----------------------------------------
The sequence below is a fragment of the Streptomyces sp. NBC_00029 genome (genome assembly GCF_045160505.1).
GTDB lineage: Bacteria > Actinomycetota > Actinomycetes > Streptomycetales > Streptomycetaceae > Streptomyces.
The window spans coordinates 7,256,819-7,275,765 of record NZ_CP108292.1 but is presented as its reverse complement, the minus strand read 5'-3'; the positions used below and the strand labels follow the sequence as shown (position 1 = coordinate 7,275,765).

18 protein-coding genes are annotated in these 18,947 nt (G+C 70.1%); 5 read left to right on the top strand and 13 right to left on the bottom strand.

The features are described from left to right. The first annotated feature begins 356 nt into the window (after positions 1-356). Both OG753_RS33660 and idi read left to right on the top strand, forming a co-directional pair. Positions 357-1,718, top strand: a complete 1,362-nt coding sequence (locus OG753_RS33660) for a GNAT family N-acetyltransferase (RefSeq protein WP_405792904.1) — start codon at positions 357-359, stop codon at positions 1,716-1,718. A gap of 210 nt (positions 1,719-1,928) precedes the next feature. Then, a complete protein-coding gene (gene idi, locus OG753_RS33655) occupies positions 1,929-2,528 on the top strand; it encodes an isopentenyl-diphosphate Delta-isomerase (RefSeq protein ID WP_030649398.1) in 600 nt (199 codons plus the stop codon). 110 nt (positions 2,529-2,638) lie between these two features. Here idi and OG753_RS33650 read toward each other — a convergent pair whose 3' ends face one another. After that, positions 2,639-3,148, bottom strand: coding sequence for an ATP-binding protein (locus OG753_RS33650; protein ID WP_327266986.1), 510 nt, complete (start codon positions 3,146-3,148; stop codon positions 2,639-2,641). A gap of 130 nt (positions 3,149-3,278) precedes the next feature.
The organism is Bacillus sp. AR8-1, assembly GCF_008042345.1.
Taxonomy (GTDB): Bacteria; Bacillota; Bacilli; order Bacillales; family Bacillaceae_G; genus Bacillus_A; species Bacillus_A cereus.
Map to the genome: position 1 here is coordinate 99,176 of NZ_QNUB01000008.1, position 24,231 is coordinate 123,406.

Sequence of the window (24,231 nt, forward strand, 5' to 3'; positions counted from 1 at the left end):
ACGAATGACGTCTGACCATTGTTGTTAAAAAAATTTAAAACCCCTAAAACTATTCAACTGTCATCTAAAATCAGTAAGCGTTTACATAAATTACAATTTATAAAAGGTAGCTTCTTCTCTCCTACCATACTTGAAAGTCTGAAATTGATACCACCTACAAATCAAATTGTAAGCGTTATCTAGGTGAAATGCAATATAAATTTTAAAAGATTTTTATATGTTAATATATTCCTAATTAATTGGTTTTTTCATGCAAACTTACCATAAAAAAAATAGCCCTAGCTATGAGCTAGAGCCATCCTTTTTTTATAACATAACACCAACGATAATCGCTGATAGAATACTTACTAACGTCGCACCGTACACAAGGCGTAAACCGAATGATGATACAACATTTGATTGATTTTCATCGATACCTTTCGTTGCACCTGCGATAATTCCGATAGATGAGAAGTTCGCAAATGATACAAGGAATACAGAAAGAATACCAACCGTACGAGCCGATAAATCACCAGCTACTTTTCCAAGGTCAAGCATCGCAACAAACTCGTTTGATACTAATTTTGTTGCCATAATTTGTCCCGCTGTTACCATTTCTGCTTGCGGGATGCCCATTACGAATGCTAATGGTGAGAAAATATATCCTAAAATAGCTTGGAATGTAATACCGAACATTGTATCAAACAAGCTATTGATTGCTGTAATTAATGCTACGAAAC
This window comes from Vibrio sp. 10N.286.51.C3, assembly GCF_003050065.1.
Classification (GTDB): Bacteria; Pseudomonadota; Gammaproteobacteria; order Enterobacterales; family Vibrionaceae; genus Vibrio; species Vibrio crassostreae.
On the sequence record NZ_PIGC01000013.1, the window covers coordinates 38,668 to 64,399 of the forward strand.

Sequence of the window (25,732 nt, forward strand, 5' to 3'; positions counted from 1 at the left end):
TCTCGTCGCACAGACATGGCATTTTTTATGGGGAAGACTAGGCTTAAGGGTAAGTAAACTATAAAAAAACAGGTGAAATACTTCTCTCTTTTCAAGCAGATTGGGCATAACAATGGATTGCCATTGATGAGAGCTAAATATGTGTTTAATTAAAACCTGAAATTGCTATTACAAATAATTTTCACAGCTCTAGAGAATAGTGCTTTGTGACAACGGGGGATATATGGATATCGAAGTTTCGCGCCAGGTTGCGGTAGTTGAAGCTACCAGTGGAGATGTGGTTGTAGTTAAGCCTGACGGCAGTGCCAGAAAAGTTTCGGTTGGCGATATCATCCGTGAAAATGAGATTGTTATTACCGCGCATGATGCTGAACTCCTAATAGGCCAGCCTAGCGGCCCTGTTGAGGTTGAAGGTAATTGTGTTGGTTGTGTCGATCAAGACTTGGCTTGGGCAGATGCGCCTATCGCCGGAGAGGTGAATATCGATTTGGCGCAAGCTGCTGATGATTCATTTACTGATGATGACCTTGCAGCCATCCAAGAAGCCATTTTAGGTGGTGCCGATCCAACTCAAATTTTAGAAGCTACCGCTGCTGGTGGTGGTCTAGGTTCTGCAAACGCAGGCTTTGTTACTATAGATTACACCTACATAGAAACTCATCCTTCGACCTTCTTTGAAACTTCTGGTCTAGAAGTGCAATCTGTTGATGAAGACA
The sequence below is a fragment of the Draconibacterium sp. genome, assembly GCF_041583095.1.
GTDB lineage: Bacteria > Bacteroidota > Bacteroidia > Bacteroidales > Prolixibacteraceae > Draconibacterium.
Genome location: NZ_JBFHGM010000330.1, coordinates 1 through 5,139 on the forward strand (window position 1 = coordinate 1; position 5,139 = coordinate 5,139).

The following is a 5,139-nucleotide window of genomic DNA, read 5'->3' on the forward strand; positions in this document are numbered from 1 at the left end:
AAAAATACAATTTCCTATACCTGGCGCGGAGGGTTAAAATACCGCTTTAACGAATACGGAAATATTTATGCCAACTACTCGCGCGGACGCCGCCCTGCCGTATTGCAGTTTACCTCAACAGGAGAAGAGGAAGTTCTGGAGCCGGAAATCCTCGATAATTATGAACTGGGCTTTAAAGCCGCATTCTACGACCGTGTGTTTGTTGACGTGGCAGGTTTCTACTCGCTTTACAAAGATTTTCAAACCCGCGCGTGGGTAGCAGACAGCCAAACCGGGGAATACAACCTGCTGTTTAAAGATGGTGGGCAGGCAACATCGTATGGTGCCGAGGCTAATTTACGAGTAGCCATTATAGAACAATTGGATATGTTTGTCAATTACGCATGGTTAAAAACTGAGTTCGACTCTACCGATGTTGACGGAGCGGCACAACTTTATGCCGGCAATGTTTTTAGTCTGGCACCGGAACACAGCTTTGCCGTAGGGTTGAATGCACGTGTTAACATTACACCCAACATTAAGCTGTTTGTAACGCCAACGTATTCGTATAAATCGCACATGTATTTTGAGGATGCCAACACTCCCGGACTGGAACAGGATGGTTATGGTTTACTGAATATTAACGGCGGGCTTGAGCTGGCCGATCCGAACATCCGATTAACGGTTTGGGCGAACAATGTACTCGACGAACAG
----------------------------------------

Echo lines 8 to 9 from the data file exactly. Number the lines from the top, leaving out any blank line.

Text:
Map to the genome: position 1 here is coordinate 99,176 of NZ_QNUB01000008.1, position 24,231 is coordinate 123,406.

Sequence of the window (24,231 nt, forward strand, 5' to 3'; positions counted from 1 at the left end):